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Viral drug resistance is believed to be less likely to occur if compounds are directed against cellular rather than viral proteins. In this study, we analyzed the feasibility of a crucial viral replication factor, namely, importin-α7, as a cellular drug target to combat pandemic influenza viruses. Surprisingly, only five viral lung-to-lung passages were required to achieve 100% lethality in importin-α7⁻/⁻ mice that otherwise are resistant. Viral escape from importin-α7 requirement was mediated by five mutations in the viral ribonucleoprotein complex and the surface glycoproteins. Moreover, the importin-α7⁻/⁻ mouse-adapted strain became even more virulent for wild-type mice than the parental strain. These studies show that targeting host proteins may still result in viral escape by alternative pathways, eventually giving rise to even more virulent virus strains. Thus, therapeutic intervention strategies should consider a multitarget approach to reduce viral drug resistance. IMPORTANCE Here, we investigated the long-standing hypothesis based on in vitro studies that viral drug resistance occurrence is less likely if compounds are directed against cellular rather than viral proteins. Here, we challenged this hypothesis by analyzing, in an in vivo animal model, the feasibility of targeting the cellular factor importin-α7, which is crucial for human influenza virus replication and pathogenesis, as an efficient antiviral strategy against pandemic influenza viruses. In summary, our studies suggest that resistance against cellular factors is possible in vivo, and the emergence of even more virulent viral escape variants calls for particular caution. Thus, therapeutic intervention strategies should consider a multitarget approach using compounds against viral as well as cellular factors to reduce the risk of viral drug resistance and potentially increased virulence.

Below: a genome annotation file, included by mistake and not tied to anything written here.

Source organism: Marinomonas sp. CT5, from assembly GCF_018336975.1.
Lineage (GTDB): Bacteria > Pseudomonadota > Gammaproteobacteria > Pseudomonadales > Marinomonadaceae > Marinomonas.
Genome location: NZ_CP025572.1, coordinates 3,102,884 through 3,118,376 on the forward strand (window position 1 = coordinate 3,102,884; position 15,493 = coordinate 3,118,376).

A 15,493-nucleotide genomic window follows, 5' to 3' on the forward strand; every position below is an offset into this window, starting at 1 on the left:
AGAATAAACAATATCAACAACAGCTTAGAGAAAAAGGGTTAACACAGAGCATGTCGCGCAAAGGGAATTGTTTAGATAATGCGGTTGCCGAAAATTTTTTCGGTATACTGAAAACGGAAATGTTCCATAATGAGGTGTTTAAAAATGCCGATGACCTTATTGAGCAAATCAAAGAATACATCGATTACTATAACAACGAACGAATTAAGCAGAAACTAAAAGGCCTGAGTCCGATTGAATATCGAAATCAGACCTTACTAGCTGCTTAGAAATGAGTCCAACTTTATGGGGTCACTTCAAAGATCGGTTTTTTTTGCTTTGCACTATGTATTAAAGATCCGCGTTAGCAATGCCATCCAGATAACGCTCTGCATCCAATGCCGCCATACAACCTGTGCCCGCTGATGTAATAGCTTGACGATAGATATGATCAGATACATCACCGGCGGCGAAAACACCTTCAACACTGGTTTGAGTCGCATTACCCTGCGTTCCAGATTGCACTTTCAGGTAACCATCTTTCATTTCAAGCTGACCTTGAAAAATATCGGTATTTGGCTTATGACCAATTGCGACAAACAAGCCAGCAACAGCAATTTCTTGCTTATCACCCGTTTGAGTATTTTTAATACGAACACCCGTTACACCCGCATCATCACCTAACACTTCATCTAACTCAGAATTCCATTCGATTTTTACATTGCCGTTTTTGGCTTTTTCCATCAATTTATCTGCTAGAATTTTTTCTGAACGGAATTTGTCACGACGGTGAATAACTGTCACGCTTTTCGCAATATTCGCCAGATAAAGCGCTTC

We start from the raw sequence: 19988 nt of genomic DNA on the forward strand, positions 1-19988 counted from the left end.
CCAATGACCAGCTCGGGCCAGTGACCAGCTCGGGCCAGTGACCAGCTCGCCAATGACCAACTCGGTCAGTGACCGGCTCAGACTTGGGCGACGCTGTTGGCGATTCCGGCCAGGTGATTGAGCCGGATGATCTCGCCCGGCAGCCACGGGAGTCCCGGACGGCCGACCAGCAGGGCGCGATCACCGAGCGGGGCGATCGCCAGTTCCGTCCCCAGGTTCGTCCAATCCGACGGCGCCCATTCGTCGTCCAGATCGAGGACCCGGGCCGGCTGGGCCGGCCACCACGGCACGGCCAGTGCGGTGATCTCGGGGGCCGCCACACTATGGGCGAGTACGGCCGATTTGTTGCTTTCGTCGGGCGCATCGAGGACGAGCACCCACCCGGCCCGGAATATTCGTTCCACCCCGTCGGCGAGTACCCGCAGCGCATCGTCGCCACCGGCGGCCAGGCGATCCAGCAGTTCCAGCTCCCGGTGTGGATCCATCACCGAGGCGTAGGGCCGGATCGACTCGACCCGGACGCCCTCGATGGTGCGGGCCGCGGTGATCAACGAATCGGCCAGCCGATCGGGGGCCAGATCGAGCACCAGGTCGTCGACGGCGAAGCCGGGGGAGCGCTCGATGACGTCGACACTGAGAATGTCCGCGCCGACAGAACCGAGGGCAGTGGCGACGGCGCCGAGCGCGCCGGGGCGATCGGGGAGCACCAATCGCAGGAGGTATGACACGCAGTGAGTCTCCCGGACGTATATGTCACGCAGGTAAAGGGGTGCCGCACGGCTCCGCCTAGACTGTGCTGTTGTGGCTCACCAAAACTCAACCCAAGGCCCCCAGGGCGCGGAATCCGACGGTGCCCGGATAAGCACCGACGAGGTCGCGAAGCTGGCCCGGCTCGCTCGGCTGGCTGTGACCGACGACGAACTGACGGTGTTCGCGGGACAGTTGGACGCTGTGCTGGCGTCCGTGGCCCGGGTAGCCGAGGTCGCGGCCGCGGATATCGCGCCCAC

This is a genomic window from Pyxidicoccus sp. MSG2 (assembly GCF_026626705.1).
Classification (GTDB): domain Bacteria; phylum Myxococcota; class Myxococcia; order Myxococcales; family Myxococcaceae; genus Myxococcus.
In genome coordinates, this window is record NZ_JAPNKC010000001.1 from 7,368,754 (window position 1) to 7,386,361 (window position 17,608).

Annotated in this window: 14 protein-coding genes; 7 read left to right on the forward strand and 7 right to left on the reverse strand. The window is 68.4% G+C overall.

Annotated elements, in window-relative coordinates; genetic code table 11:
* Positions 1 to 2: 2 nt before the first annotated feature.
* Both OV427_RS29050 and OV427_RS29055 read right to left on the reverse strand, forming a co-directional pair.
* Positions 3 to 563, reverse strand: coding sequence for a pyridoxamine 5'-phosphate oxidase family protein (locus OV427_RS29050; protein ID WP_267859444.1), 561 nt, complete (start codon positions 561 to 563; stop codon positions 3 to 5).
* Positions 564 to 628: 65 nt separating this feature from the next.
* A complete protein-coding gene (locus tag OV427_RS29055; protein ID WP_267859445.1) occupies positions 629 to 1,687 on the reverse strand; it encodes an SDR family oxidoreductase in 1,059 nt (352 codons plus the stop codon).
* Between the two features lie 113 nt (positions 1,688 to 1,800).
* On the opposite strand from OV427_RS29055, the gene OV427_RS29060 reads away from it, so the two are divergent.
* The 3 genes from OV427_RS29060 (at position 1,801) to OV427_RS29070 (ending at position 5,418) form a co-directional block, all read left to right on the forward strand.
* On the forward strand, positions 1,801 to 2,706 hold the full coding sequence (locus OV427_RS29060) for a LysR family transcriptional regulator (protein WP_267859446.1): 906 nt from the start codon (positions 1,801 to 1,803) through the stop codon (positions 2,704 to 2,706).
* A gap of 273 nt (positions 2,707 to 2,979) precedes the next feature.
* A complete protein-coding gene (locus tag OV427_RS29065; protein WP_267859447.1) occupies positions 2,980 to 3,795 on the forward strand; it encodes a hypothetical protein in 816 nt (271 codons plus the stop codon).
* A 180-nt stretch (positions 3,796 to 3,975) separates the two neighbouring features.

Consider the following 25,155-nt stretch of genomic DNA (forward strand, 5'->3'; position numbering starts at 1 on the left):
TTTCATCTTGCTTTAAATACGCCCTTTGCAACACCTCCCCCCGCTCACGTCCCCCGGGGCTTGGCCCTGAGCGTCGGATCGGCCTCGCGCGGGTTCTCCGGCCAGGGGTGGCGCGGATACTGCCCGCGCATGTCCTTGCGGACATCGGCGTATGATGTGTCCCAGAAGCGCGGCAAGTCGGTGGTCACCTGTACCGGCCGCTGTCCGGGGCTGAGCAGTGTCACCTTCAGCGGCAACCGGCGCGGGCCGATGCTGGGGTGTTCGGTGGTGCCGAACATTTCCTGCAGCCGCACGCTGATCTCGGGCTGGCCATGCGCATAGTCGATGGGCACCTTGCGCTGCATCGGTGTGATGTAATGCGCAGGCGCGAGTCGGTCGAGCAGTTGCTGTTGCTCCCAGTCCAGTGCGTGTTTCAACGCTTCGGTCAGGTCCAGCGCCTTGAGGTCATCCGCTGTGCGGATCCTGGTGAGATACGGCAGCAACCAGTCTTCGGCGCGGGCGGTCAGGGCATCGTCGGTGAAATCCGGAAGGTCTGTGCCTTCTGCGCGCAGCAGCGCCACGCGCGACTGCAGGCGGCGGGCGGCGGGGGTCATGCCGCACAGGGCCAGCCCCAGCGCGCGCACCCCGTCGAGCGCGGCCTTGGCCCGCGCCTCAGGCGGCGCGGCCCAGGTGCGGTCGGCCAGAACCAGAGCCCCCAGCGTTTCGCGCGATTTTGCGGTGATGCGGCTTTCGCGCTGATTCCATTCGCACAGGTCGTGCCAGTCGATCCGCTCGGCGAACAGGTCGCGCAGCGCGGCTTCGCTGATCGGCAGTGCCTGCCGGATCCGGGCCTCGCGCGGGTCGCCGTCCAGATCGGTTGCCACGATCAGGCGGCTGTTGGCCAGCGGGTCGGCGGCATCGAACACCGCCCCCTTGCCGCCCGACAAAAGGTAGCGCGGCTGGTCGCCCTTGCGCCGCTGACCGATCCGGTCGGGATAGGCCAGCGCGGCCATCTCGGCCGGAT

Original publication




Journal article


J Virol

Publication Date





9010 - 9020


Animals, Antiviral Agents, Cell Line, Dogs, Drug Resistance, Viral, HEK293 Cells, Humans, Influenza A Virus, H1N1 Subtype, Madin Darby Canine Kidney Cells, Mice, Mice, Inbred C57BL, Mice, Knockout, Orthomyxoviridae Infections, Protein Structure, Tertiary, RNA Interference, RNA, Small Interfering, Virulence Factors, Virus Replication, alpha Karyopherins